Bitcoin halvings are becoming more symbolic than earth-shattering

Register now

Every four years, the U.S. has a presidential election, but in that same time frame another event captivates the world of cryptocurrency, bitcoin’s halving.

The halving event is when the reward for mining Bitcoin Core (BTC) transactions is “halved.” This event cuts in half bitcoin's inflation rate, that is to say, it cuts in half the rate at which new bitcoins enter circulation (from 12.5 BTC every 10 minutes down to 6.25 BTC).

Imagine taking a quarter and cutting it in half, and then later cutting both halves in half. The more that happens, the smaller the value of each individual piece. However, for inflation’s sake, this is better than just minting more quarters, which would devalue each whole quarter.

It's always a fun day to celebrate considering this is another step in bitcoin’s development and decreasing supply, though with the probabilistic nature of blocks being added to the chain it can be hard to plan a party. Blocks are added to the blockchain every 10 minutes on average. But any given block can take a few seconds or a few hours, and the halving occurs after a certain number of blocks have been added.

It’s an event that will also soon be completely symbolic, though no less culturally important. This will be the third halving, with each halving making a subtler economic impact than the last.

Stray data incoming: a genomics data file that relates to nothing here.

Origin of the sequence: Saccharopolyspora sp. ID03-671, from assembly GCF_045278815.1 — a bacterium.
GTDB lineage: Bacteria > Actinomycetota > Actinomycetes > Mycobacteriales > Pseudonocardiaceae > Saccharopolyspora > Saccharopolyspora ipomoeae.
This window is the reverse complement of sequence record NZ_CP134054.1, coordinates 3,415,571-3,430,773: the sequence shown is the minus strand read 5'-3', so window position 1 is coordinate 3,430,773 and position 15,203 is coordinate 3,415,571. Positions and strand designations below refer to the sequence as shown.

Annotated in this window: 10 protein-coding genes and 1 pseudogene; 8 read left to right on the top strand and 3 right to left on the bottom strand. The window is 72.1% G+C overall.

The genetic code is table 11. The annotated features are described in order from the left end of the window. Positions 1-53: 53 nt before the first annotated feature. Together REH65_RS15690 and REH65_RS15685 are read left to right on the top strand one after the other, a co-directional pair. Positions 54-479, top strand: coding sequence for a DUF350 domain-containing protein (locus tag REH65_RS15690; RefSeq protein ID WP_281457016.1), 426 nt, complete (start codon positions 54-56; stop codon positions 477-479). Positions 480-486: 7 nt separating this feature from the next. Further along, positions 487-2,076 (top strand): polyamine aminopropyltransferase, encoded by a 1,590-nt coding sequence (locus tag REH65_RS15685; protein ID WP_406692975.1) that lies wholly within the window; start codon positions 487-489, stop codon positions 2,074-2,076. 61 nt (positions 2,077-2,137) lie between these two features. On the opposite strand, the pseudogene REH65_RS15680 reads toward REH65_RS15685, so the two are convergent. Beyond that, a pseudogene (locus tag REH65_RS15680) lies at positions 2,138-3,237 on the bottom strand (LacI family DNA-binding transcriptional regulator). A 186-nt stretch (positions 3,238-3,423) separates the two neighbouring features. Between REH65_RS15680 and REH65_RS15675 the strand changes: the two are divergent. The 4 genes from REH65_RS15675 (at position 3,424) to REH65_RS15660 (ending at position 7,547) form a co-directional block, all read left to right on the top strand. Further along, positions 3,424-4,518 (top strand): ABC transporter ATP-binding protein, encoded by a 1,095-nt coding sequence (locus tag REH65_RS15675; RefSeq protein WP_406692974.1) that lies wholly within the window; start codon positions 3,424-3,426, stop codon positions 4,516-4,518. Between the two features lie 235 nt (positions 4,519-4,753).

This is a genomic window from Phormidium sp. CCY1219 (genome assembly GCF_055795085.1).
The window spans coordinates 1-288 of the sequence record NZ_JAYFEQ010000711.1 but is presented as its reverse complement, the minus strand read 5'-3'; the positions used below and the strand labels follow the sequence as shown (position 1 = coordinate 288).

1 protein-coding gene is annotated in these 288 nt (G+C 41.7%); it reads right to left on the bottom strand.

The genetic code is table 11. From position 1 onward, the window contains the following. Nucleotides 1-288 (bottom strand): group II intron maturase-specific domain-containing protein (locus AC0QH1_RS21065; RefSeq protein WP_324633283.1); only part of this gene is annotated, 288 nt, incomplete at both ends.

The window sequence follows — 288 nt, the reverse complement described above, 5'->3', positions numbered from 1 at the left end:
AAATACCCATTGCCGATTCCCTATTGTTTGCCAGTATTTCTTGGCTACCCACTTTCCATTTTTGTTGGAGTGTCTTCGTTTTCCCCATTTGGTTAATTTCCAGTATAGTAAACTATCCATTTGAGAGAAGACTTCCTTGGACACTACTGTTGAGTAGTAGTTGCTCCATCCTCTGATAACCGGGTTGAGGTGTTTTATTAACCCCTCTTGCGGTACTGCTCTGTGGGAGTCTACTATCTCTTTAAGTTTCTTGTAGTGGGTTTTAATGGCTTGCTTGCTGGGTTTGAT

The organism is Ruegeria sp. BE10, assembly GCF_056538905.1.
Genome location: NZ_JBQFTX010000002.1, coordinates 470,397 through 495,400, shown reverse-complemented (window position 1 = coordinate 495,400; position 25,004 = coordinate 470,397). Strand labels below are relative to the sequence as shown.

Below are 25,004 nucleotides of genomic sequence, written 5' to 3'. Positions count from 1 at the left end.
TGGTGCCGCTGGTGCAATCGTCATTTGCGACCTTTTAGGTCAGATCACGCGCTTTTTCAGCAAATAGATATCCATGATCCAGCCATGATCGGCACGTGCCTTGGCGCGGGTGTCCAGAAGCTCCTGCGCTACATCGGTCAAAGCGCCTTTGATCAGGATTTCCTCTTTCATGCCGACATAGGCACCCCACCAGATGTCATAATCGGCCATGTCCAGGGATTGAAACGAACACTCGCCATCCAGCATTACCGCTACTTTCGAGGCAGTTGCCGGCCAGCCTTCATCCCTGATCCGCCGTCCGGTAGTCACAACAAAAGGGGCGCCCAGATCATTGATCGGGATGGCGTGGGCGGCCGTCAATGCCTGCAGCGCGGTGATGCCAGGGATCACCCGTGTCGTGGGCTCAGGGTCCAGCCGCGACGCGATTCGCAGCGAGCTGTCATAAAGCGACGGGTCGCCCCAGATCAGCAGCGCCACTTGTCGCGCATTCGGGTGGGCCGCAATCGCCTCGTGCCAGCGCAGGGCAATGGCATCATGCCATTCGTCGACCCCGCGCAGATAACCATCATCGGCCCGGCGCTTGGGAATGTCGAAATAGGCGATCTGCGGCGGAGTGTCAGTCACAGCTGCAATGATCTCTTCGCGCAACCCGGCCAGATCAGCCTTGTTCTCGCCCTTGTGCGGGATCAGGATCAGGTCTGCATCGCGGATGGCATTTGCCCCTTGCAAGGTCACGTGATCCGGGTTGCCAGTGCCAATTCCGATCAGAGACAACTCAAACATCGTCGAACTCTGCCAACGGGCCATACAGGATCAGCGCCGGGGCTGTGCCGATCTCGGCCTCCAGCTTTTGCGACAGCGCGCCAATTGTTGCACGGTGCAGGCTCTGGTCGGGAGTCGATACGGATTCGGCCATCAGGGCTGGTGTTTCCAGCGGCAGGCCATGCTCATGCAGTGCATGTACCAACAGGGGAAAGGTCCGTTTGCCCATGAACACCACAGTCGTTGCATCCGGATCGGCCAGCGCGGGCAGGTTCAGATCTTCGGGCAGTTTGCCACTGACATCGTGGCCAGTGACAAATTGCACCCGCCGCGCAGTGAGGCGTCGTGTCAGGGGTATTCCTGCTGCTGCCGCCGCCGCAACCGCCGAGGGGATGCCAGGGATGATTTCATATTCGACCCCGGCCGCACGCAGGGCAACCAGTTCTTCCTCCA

Future halving events in turn won’t have such a roller-coaster effect on the stock market. Headlines will focus on the stock price of bitcoin in the coming days, and the halving event may provide a nice boost in the short term.

But if we’re thinking big picture, bitcoin will always have a volatile future. Only when society as a whole fully accepts bitcoin as currency will we see some semblance of stability.

Since bitcoin has now split into several different blockchains, the halving happened earlier for some of them, such as the Bitcoin Cash (BCH) blockchain in March.

Still, it’s an event to break out the champagne for. After all, it was only a decade ago that bitcoins could be bought for less than a dollar each and everyone thought it was going away.

For reprint and licensing requests for this article, click here.
Bitcoin Cryptocurrencies Digital payments Payment processing